Alan Girling
Alan Girling
1 year ago
Reply to  Sharon Overy

Yes. The priority of agreeableness is social harmony. That can take you in all kinds of directions, good and bad.

Stephen Follows
Stephen Follows
1 year ago
Reply to  Alison Houston

You (and others) seem to be confusing ‘agreeable’ (= ‘pleasant and easy to get on with’) with ‘agree’ (= ‘endorse someone else’s opinion’). They’re completely different words, and your argument rather falls apart because of it.

V Dan
V Dan
1 year ago

Interesting that the everyone intimidating Victor was white including the one screaming the question “are you Christian” centimeters from her face

Martyn Hole
Martyn Hole
1 year ago

It occurred to me, watching the Lauren Victor video, was that all the protesters had to do was straighten their fingers and they are 90% there.

Andrew Thompson
Andrew Thompson
1 year ago

I’d like to see how each one of these aggressors reacts when alone by themselves confronted by similar crowd bullying

Michael McVeigh
Michael McVeigh
1 year ago

There is a fair amount of reaction here on the personality of Victor. Perhaps more thought should go into the personalities of the protestors – specifically their bullying, obnoxious and threatening behaviour and their inability to empathise with Victor – in other words, what is causing such egregious actions towards Victor?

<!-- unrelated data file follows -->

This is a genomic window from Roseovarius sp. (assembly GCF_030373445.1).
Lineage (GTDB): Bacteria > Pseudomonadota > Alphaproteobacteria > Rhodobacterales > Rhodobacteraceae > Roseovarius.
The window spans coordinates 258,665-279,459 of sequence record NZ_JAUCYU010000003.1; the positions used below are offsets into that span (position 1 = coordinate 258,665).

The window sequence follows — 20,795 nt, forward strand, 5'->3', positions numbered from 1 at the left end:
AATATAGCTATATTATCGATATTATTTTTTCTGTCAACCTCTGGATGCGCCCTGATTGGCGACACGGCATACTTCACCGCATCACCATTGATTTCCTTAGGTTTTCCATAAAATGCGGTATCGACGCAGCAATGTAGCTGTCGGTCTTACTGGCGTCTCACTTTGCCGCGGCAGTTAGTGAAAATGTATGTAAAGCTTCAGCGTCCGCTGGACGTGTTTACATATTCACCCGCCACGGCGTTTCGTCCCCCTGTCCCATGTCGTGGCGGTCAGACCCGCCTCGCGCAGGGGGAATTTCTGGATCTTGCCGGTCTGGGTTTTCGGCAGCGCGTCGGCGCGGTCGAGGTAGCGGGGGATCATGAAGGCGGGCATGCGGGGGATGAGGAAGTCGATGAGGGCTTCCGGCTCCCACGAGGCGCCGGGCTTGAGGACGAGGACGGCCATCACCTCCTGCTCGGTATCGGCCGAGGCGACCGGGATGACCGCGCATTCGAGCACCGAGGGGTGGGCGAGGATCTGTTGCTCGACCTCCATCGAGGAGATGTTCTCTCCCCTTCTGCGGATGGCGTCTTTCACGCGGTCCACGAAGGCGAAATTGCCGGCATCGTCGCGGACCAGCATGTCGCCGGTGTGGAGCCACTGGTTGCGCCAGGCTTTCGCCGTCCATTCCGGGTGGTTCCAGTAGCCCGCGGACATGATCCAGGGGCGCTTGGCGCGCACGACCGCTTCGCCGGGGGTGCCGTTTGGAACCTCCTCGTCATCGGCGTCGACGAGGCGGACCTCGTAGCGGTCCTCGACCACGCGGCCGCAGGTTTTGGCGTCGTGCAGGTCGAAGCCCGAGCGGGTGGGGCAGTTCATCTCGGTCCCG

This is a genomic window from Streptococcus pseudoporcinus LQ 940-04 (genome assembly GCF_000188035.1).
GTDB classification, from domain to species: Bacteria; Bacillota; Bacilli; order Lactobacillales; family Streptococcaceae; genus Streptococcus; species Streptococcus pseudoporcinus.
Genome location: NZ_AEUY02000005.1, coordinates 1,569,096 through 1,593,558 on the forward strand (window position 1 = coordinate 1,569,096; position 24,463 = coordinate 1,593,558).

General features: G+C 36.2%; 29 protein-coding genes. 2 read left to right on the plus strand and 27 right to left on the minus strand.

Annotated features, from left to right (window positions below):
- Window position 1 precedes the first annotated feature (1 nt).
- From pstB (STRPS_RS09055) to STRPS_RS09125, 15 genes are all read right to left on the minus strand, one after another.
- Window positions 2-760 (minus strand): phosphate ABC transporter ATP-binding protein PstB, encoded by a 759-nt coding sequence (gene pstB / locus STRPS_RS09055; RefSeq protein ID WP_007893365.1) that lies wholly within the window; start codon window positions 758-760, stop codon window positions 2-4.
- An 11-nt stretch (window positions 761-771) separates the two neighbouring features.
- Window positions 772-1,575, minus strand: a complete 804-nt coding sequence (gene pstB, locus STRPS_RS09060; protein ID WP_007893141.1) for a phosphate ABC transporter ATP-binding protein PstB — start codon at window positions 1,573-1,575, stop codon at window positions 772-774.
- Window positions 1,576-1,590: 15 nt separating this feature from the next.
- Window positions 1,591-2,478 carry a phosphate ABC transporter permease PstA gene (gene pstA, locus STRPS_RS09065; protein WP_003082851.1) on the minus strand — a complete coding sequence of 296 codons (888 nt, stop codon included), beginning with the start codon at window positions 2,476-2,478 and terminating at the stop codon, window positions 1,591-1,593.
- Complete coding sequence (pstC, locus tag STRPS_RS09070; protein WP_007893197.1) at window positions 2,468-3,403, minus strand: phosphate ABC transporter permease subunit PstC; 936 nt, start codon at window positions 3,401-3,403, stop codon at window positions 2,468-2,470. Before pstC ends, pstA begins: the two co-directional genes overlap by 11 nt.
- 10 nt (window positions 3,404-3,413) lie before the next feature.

Giulia Khawaja
Giulia Khawaja
1 year ago

Mob hysteria combined with cowardice helps.

Malcolm Ripley
Malcolm Ripley
1 year ago

I think the most dislikable people in that video are the ones standing up. I think the confusion lies in the terms agreeable and dislikable. Wild guess here but that distinction was a subjective analysis of people who are compliant and those who disagree and argue. How many unmasked BLM protestors have you ever seen photos of? Is not the behaviour of the mask wearing “nazis” who verbally abuse non mask wearing vulnerable people the same appaling attitude as those BLM protestors ?

Can I suggest the following : we have people who believe they know what is right for the rest of us and they believe they have a right to impose it on us. That fits in with a right wing facist agenda, a left wing Marxist agenda, it fits in with those BLM protestors and fits in with the mask wearing enforcers.

The left-right political explanation is longer relevant. It’s about control and that is an aspect that goes across the political spectrum which is why governments from left to right are invoking the same control measures for Covid or support for BLM.

I’m not sure what name you can attach to this new political divide “the compliant party” and the “free to think party” are a bit wordy but you get my drift.